Bucks County Clerk of Courts Mary Smithson is running for re-election in the upcoming election on Nov. 5. She has held the position for more than 20 years. But many people are not even aware of what her office entails.
So what does a Clerk of Courts do? The Bensalem Rotary Club invited Smithson as a speaker Tuesday so she could explain her role in the county.
As an independent office, the Clerk of Courts is elected to a four year term. Whoever holds the position works with the county’s judges, especially with the president judge.
During her tenure, Smithson has worked closely with seven president judges. Currently, Wallace “Skip” Bateman Jr. holds the position.
“Nothing moves without the president judge,” Smithson said.
As Clerk of Courts, Smithson manages 27 employees who work on civil and criminal cases. Among many responsibilities, they manage court records, catalog evidence, and ensure people receive restitution.
“Our information has to be correct. There can be no mistakes,” Smithson articulated.
The Clerk of Courts can file a lien for restitution. If someone does not pay their court ordered amount, they cannot get a mortgage or house.
Smithson holds the accolade of being the first Clerk of Courts in Pennsylvania to contract with an outside collection agency. This has allowed Bucks County to collect $5 million since 2017 at no cost to taxpayers.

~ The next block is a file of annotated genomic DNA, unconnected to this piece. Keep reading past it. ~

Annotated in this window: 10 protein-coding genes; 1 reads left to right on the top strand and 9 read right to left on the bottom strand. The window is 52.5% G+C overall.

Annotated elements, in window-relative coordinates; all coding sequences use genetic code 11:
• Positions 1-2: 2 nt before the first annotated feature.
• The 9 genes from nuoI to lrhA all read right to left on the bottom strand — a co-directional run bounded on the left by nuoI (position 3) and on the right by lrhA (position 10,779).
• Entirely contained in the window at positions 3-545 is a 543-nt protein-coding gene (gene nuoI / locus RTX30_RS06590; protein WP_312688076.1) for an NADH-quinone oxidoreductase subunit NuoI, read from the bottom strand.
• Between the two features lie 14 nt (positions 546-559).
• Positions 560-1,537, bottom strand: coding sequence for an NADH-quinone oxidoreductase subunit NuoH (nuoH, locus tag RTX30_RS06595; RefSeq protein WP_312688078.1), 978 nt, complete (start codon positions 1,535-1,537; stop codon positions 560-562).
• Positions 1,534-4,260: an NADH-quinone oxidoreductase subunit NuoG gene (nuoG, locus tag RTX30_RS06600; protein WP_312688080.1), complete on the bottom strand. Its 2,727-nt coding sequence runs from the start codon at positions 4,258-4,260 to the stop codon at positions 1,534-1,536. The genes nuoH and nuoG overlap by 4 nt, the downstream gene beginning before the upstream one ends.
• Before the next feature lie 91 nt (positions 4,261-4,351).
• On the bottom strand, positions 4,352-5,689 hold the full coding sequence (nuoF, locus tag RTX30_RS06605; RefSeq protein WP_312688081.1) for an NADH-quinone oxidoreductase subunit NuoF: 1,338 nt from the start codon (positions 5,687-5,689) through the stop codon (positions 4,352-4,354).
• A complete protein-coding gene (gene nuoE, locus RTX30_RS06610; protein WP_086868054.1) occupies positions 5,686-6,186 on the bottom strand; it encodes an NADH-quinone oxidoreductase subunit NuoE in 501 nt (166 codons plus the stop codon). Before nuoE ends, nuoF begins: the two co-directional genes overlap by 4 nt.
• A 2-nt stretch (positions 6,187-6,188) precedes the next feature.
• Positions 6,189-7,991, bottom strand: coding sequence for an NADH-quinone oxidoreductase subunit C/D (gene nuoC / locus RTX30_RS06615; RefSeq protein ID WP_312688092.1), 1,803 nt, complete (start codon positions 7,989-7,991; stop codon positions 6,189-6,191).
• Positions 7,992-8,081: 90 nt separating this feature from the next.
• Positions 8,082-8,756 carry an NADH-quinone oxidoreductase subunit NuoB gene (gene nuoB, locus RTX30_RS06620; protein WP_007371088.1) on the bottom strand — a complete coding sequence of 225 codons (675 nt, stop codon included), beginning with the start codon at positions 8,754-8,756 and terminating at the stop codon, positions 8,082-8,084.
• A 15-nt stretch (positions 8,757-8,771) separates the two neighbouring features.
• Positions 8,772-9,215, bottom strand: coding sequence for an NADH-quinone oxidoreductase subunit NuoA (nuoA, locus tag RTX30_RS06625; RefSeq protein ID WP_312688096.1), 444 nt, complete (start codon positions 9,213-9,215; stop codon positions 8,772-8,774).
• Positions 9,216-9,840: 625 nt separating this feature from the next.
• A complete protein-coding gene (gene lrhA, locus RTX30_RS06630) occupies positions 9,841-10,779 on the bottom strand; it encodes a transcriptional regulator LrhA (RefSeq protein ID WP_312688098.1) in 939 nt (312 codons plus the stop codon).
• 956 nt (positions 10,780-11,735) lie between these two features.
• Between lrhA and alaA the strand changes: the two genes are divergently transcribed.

As for evidence, the employees catalog every single piece. Each item is then sent to an undisclosed location. In murder cases, the evidence is held in perpetuity.
Currently, the Bucks court system handles 8,000 cases per year. This is down from 10,000 several years ago.
For Smithson, the hardest ones are always child welfare cases. It is up to the court system and social workers to ensure the safety of these children, some of whom are addicted to drugs like cocaine as infants.
Smithson also created a Clerk of Courts internship. Her aim is to show students what life in the courts is really like. She sends them to Philadelphia Federal Court, organizes police ride alongs, and an inside look with a Bucks detective, and even time with an FBI agent.
One Rotary member asked Smithson about Marsy’s Law, which will also be on the ballot on Nov. 5. The law would amend Pennsylvania’s constitution to grant statutory protections to those who have suffered as crime victims.
While she was unable to comment either way regarding her personal opinion, she stated Bucks County always prioritizes the rights of crime victims. Smithson stated the situation in Bucks would likely change little, but would make much more of a difference elsewhere in the Commonwealth.
Bensalem Council President Joseph Knowles listened attentively, and says he learned a lot.
“I think Mary did a tremendous job,” Knowles said. “It’s very involved, being Clerk of Courts. I did not know she had so many employees. She was very informative and professional as usual. I really enjoyed it.”